Citing a source, CNHI Sports Indiana's Terry Hutchens reported Wilson left the program because of an off-field issue.
ESPN.com's Mark Schlabach provided more insight regarding the reasons behind Wilson's departure:
"He was out about a week and they started a normal concussion regiment, in which he was allowed to work out for about 20 minutes and gradually increase it," the former player's father told Schlabach and ESPN's Chantel Jennings. "But after he worked out for 20 minutes, they had him run about six miles. After that, my son was feeling fine. But when he went home, he started throwing up and his symptoms went haywire."
Former Indiana center Gabe Ikard chimed in with his thoughts on Wilson shortly after the news broke:
Additionally, former Indiana player Laray Smith detailed some of Wilson's behavior and said, "Once you were hurt, he didn't care about you," per the Indiana Daily Student.
"Smith said he had an injury to his back during his freshman year," the Daily Student added. "The team told him it was just a bruise, but doctors told Smith he had a blood clot. Wilson still pressured Smith to play."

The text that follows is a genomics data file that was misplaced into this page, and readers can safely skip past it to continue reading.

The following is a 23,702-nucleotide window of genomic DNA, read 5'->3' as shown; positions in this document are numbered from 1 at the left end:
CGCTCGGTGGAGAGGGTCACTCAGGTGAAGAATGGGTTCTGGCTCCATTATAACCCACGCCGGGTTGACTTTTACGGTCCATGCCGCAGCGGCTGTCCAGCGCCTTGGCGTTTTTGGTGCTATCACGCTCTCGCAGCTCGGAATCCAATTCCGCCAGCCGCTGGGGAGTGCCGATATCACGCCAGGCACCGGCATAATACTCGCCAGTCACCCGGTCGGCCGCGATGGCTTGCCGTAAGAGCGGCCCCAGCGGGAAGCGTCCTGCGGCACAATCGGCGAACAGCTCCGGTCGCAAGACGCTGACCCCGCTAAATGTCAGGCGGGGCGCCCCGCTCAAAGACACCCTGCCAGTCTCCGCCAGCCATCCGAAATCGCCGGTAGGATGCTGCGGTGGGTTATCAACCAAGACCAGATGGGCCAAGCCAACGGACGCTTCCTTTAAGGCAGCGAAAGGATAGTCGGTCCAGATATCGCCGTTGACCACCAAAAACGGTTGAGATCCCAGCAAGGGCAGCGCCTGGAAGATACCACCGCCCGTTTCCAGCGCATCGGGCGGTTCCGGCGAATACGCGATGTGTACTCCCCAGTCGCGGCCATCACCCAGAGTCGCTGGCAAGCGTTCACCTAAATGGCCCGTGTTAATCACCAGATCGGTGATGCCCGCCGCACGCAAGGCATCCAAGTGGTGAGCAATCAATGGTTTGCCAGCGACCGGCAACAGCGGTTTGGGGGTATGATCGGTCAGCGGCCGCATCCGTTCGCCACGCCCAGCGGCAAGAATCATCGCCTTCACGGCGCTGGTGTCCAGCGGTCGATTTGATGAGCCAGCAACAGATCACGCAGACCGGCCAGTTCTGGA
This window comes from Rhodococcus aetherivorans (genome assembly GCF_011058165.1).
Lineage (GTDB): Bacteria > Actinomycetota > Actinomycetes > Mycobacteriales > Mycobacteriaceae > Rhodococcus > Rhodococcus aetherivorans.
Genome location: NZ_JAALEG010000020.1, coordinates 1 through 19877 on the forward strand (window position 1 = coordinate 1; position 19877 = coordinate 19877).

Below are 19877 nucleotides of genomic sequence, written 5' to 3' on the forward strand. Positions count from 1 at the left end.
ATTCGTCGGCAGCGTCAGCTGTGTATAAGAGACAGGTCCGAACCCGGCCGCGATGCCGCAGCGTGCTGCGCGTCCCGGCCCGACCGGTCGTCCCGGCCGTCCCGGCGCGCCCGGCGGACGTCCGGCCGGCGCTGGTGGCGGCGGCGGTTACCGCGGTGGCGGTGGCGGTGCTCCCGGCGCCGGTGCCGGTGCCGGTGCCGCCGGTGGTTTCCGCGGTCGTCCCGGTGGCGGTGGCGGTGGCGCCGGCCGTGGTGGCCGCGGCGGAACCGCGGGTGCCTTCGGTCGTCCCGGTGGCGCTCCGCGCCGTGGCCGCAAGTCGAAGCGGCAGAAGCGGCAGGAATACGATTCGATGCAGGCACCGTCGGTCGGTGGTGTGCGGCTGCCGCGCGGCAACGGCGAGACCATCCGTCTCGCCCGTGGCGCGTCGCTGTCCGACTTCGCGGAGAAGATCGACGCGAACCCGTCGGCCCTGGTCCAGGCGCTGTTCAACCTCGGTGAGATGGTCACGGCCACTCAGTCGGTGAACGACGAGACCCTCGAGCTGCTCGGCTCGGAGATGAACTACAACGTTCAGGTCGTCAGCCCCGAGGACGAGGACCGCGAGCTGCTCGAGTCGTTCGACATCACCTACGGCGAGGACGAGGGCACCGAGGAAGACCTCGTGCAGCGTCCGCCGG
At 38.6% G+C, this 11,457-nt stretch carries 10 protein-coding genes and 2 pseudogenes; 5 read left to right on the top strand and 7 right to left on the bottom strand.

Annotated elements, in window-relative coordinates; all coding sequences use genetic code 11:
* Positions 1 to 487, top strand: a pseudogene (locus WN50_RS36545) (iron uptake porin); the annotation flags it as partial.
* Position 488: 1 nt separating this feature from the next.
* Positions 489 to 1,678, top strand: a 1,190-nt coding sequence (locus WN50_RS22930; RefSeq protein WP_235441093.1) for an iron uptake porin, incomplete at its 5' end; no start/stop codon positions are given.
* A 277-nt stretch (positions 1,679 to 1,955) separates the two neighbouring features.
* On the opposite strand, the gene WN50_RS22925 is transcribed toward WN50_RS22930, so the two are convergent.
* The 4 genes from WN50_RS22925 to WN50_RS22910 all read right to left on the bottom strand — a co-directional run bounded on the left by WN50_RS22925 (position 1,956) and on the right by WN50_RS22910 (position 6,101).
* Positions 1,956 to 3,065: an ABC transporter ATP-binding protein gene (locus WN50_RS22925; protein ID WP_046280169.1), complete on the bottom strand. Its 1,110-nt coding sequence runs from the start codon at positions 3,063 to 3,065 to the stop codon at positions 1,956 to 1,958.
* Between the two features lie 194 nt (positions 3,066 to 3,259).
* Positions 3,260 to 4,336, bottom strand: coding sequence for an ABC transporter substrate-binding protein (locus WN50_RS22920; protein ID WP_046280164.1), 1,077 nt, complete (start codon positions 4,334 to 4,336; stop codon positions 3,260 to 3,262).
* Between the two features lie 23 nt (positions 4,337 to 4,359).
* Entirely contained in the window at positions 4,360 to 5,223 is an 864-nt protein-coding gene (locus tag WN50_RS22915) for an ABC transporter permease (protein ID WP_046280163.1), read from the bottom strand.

The Hoosiers made strides in the win column last season, when they went 6-7 and appeared in the Pinstripe Bowl, but they weren't able to improve on that total during the 2016 campaign despite starting the year 3-1. However, they did finish with a .500 record (6-6), which was good enough to make them bowl-eligible for the second year in a row.
Wilson's squad also flashed marked improvement on defense.
"From 2005-2015, the Hoosiers yielded 34.1 points per game," the Associated Press' Michael Marot wrote (via NCAA.com). "This year, it was down to 27.3. In 2015, Indiana was at or near the bottom in almost every major defensive category."
The timing of Wilson's departure was a bit puzzling at first glance since he inked a new six-year deal in January that was slated to pay out $2.55 million per year through the 2021 season, according to Zach Osterman of the Indianapolis Star.
According to Crawford, Wilson accepted $542,000 to walk away from the program. As a result, he left $12.2 million over five years on the table.
Now it will be up to defensive coordinator Tom Allen to lead the Hoosiers down a prosperous path after he was named head coach Thursday evening, according to a statement from the school.
"He is a leader of men," athletic director Fred Glass said in the statement. "He is demanding without being demeaning. He is a proven, successful coach on a national scale with deep Indiana ties. He cares about his players, and they care back."